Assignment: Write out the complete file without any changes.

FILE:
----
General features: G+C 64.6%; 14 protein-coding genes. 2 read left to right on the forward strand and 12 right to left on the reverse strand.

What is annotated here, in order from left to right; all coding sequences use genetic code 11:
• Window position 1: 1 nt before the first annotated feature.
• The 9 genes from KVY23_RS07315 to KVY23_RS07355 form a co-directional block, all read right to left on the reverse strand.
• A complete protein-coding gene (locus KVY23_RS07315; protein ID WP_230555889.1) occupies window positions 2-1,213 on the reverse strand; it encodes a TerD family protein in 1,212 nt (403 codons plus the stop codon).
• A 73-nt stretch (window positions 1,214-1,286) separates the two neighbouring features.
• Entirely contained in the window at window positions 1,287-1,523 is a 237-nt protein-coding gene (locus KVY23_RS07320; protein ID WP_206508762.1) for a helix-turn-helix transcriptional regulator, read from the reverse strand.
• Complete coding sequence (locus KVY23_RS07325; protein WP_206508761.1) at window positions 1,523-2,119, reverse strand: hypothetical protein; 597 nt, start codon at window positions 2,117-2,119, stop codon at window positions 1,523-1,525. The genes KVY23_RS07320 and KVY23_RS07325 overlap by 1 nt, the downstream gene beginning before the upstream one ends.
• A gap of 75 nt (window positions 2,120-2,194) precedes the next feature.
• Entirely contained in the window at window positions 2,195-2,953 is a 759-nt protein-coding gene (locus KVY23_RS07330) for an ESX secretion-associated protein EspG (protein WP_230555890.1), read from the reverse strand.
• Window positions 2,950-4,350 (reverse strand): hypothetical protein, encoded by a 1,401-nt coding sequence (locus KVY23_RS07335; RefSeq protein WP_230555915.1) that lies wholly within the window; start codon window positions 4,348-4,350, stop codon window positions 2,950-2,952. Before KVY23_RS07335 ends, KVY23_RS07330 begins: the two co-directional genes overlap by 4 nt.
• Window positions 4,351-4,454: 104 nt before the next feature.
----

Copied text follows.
General features: G+C 64.6%; 14 protein-coding genes. 2 read left to right on the forward strand and 12 right to left on the reverse strand.

What is annotated here, in order from left to right; all coding sequences use genetic code 11:
• Window position 1: 1 nt before the first annotated feature.
• The 9 genes from KVY23_RS07315 to KVY23_RS07355 form a co-directional block, all read right to left on the reverse strand.
• A complete protein-coding gene (locus KVY23_RS07315; protein ID WP_230555889.1) occupies window positions 2-1,213 on the reverse strand; it encodes a TerD family protein in 1,212 nt (403 codons plus the stop codon).
• A 73-nt stretch (window positions 1,214-1,286) separates the two neighbouring features.
• Entirely contained in the window at window positions 1,287-1,523 is a 237-nt protein-coding gene (locus KVY23_RS07320; protein ID WP_206508762.1) for a helix-turn-helix transcriptional regulator, read from the reverse strand.
• Complete coding sequence (locus KVY23_RS07325; protein WP_206508761.1) at window positions 1,523-2,119, reverse strand: hypothetical protein; 597 nt, start codon at window positions 2,117-2,119, stop codon at window positions 1,523-1,525. The genes KVY23_RS07320 and KVY23_RS07325 overlap by 1 nt, the downstream gene beginning before the upstream one ends.
• A gap of 75 nt (window positions 2,120-2,194) precedes the next feature.
• Entirely contained in the window at window positions 2,195-2,953 is a 759-nt protein-coding gene (locus KVY23_RS07330) for an ESX secretion-associated protein EspG (protein WP_230555890.1), read from the reverse strand.
• Window positions 2,950-4,350 (reverse strand): hypothetical protein, encoded by a 1,401-nt coding sequence (locus KVY23_RS07335; RefSeq protein WP_230555915.1) that lies wholly within the window; start codon window positions 4,348-4,350, stop codon window positions 2,950-2,952. Before KVY23_RS07335 ends, KVY23_RS07330 begins: the two co-directional genes overlap by 4 nt.
• Window positions 4,351-4,454: 104 nt before the next feature.